- Fragment-free switching - the switch stores the first 64 bytes of the frame before forwarding (most network errors and collisions occur during the first 64 bytes).
Some switches are configured to perform cut-through switching on a per-port basis until a user-defined error threshold is reached and then they automatically change to store-and-forward. When the error rate falls below the threshold, the port automatically changes back to cut-through switching.
There are two methods of memory buffering:
- port-based - frames are stored in queues that are linked to specific incoming and outgoing ports. It is possible for a single frame to delay the transmission of all the frames in memory because of a busy destination port.
- shared memory - deposits all frames into a common memory buffer that all the ports on the switch share. The frames in the buffer are linked dynamically to the destination port. This allows the packet to be received on one port and then transmitted on another port, without moving it to a different queue.
The number of frames stored in the buffer is restricted by the size of the entire memory buffer and not limited to a single port buffer.
This is especially important to asymmetric switching. Asymmetric switching allows for different data rates on different ports.
Switch product lines are classified by forwarding rates.
Entry-layer switches have lower forwarding rates than enterprise-layer switches.
Other considerations include whether the device is stackable or non-stackable as well as the thickness of the switch (expressed in number of rack units), and port density, or the number of ports available on a single switch. The port density of a device can vary depending on whether the device is a fixed configuration device or a modular device.
Fixed Configuration Switches - you cannot add features or options to the switch beyond those that originally came with the switch
Modular Switches - typically come with different sized chassis that allow for the installation of different numbers of modular line cards
* The Catalyst 3560 switches have Switch Form-Factor Pluggable (SFP) ports that support a number of SFP transceiver modules:
- 100BASE-FX (multimode fiber-optic (MMF)) for 2 kilometers (km),
- 100BASE-ZX (SMF) for 80 km,
- 1000BASE-LX/LH (SMF/MMF) up to 10/0.550 k,
- 1000BASE-T (copper wire transceiver),
- 10G-SR-X (MMF) up to 400 m (supporting extended temperature range),
- 10G-ER (SMF) up to 40 km,
- 10G-ZR (SMF) up to 80 km,
- 10G Twinax (copper wire transceiver) up to 10 m
- 10G Active Optical up to 10 m (for intra/inter-rack connections)
* 40 Gigabit Ethernet and 100 Gigabit Ethernet modules are supported on high-end Cisco devices, such as the Catalyst 6500, the CRS router, the ASR 9000 series router, and the Nexus 7000 series switch.
A Layer 3 switch, such as the Catalyst 3560, functions similarly to a Layer 2 switch, such as the Catalyst 2960, but instead of using only the Layer 2 MAC address information for forwarding decisions, a Layer 3 switch can also use IP address information:
- learn which IP addresses are associated with its interfaces,
- capable of performing Layer 3 routing functions.
Cisco devices which support Layer 3 switching utilize Cisco Express Forwarding (CEF). This forwarding method is quite complex, but fortunately, like any good technology, is carried out in large part "behind the scenes". Normally very little CEF configuration is required on a Cisco device.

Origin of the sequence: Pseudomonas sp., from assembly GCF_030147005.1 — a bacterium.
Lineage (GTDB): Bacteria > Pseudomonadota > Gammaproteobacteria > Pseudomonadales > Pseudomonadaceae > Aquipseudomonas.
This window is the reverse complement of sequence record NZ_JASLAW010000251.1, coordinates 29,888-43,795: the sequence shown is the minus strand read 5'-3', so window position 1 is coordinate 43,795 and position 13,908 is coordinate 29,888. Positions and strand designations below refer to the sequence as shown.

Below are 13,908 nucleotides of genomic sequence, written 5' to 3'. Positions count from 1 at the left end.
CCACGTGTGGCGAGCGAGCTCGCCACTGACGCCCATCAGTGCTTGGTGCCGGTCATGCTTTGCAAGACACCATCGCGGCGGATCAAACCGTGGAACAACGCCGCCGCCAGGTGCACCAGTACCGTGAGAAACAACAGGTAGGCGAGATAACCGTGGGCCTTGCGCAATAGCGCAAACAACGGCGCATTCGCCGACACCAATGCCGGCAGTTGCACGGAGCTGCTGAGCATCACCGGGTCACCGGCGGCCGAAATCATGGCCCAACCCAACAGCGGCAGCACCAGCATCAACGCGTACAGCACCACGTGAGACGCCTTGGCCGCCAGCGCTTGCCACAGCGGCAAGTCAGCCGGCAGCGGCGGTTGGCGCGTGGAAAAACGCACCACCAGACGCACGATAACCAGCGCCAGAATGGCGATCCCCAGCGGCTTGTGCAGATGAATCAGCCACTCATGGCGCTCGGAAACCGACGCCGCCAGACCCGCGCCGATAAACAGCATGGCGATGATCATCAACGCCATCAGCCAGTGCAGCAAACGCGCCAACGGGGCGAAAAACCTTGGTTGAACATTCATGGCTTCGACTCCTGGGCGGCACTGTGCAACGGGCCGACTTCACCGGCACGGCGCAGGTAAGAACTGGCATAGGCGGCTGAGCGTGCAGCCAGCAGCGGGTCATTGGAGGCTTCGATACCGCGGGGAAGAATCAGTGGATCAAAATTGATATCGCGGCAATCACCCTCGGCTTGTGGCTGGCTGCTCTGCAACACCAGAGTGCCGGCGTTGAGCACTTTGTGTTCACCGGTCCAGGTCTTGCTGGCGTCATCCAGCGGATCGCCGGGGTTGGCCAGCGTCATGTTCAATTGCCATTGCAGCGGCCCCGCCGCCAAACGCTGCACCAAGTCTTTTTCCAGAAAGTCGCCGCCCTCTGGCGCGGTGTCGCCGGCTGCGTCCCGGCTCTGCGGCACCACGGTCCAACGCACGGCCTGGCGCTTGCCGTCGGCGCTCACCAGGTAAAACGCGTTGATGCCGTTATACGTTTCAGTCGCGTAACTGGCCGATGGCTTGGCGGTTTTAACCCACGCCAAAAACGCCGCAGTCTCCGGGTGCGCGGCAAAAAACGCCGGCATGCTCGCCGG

The two main components of CEF operation are the:
- Forwarding Information Base (FIB),
- Adjacency tables.
The FIB is conceptually similar to a routing table.
A router uses the routing table to determine best path to a destination network based on the network portion of the destination IP address. With CEF, information previously stored in the route cache is, instead, stored in several data structures for CEF switching. The data structures provide optimized lookup for efficient packet forwarding. A networking device uses the FIB lookup table to make destination-based switching decisions without having to access the route cache.
The FIB is updated when changes occur in the network and contains all routes known at the time.
Adjacency tables maintain Layer 2 next-hop addresses for all FIB entries.
CEF is enabled by default on most Cisco devices that perform Layer 3 switching.
Layer 3 interfaces
Cisco networking devices support a number of distinct types of Layer 3 interfaces. A Layer 3 interface is one that supports forwarding IP packets toward a final destination based on the IP address.
The major types of Layer 3 interfaces are:
- Switch Virtual Interface (SVI) - Logical interface on a switch associated with a virtual local area network (VLAN). Also known as VLAN-interface.
- Routed Port - Physical port on a Layer 3 switch configured to act as a router port.
- Layer 3 EtherChannel - Logical interface on a Cisco device associated with a bundle of routed ports.
SVIs must also be configured to allow routing between VLANs.
As stated, SVIs are logical interfaces configured for specific VLANs; to route between two or more VLANs, each VLAN must have a separate SVI enabled.
Routed ports enable (Layer 3) Cisco switches to effectively serve as routers. Each port on such a switch can be configured as a port on an independent IP network.
Layer 3 EtherChannels are used to bundle Layer 3 Ethernet links between Cisco devices in order to aggregate bandwidth, typically on uplinks.
Note: In addition to SVIs and L3 EtherChannels, other logical interfaces on Cisco devices include loopback interfaces and tunnel interfaces.
A switch port can be configured to be a Layer 3 routed port and behave like a regular router interface. Specifically, a routed port:
- Is not associated with a particular VLAN.
- Can be configured with a Layer 3 routing protocol.
- Is a Layer 3 interface only and does not support Layer 2 protocol.
interface fa0/6History of Ethernet, and why it is called so
ip address 192.168.1.5 255.255.255.0